Currently Reading

New Study Complicates Zoning Reform

Advertisement
Zoning

New Study Complicates Zoning Reform


February 1, 2019
Chicago residential street in winter
Photo: Unsplash/Iz Phil

A new study of upzoning in Chicago, published in the journal Urban Affairs Review, finds that the changes led to higher home prices, and no noticeable impact on local housing stock.

MIT doctoral student and report author Yonah Freemark says there were two unanticipated, surprising conclusions gleaned from the study:

 

 

In an email conversation, Freemark tells co-founder and editor-at-large of CityLab Richard Florida, "even if upzoning—in the medium or longer term—increases the number of housing units (though I do not find evidence for or against this in my study), we still have to contend with the potential that the short-term impacts of the change are higher home prices and likely higher rents for those directly affected by the change, especially since new development, as everyone knows, takes many years to get underway. The speculation will come first."

Freemark has analyzed the effects of upzonings in Chicago neighborhoods. His study takes the form of a natural experiment (the “gold standard” of social-science research) by comparing an initial set of zoning reforms, undertaken in 2013 to encourage development around transit stops, with a more aggressive set of reforms from 2015, which expanded the upzoned areas and increased incentives for taller, denser development.

The study design allows Freemark to overcome the analytical problem of an endogenous relationship between upzoning and changes in prices and construction activity. He uses Chicago zoning files to determine the parcels of land affected by the two zoning changes, as well as data on building permits from the city and property values from the Illinois Department of Revenue. The study tracks the period 2010 to 2018, before and after the zoning changes.

Read more

Related Stories

Planning + Development

Thomas Beadel on Splitting Lots, Doubling Inventory

The business model for Thomas James Homes' Trademark by TJH brand brings more opportunities for buyers in neighborhoods where inventory is tight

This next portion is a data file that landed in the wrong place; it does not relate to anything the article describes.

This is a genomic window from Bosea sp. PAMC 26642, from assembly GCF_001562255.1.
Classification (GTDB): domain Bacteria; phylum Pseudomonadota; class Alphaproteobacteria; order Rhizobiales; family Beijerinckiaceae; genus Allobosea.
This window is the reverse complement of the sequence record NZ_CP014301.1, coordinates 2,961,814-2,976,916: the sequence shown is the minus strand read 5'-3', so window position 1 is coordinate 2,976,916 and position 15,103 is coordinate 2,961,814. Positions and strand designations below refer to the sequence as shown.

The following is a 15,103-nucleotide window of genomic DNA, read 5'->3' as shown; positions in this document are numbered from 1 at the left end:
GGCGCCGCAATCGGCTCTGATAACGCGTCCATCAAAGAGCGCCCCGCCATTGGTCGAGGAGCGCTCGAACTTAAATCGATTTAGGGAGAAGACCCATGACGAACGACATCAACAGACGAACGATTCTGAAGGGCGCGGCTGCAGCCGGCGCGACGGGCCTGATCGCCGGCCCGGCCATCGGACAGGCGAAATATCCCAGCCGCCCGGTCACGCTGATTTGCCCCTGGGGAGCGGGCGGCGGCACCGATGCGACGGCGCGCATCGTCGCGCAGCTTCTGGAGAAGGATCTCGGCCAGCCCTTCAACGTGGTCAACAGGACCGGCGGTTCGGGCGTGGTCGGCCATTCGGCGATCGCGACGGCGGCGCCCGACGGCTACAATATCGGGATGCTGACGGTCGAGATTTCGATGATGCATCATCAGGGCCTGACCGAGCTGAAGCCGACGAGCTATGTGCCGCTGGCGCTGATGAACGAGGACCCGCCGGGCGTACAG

Zoning

Want a Home With More Space? Consider an ADU First

Nearly 1.4 million single-family properties currently house some sort of accessory dwelling unit, whether it be a guest house, in-law suite ... or…

Zoning

Nebraska Lawmakers Build Support for Relaxing Density Restrictions

Nebraska could become the second state in the nation after Oregon to pass a statewide law on zoning. Single-family homes predominate in Nebraska’s…

Advertisement

More in Category




Advertisement

Create an account

By creating an account, you agree to Pro Builder's terms of service and privacy policy.


Daily Feed Newsletter

Get Pro Builder in your inbox

Each day, Pro Builder's editors assemble the latest breaking industry news, hottest trends, and most relevant research, delivered to your inbox.

Save the stories you care about

Lorem ipsum dolor sit amet lorem ipsum dolor sit amet lorem ipsum dolor sit amet.

The bookmark icon allows you to save any story to your account to read it later
Tap it once to save, and tap it again to unsave

It looks like you’re using an ad-blocker!

Pro Builder is an advertisting supported site and we noticed you have ad-blocking enabled in your browser. There are two ways you can keep reading:

Disable your ad-blocker
Disable now
Subscribe to Pro Builder
Subscribe
Already a member? Sign in
Become a Member

Subscribe to Pro Builder for unlimited access

Lorem ipsum dolor sit amet, consectetur adipisicing elit, sed do eiusmod tempor incididunt ut labore et dolore magna aliqua.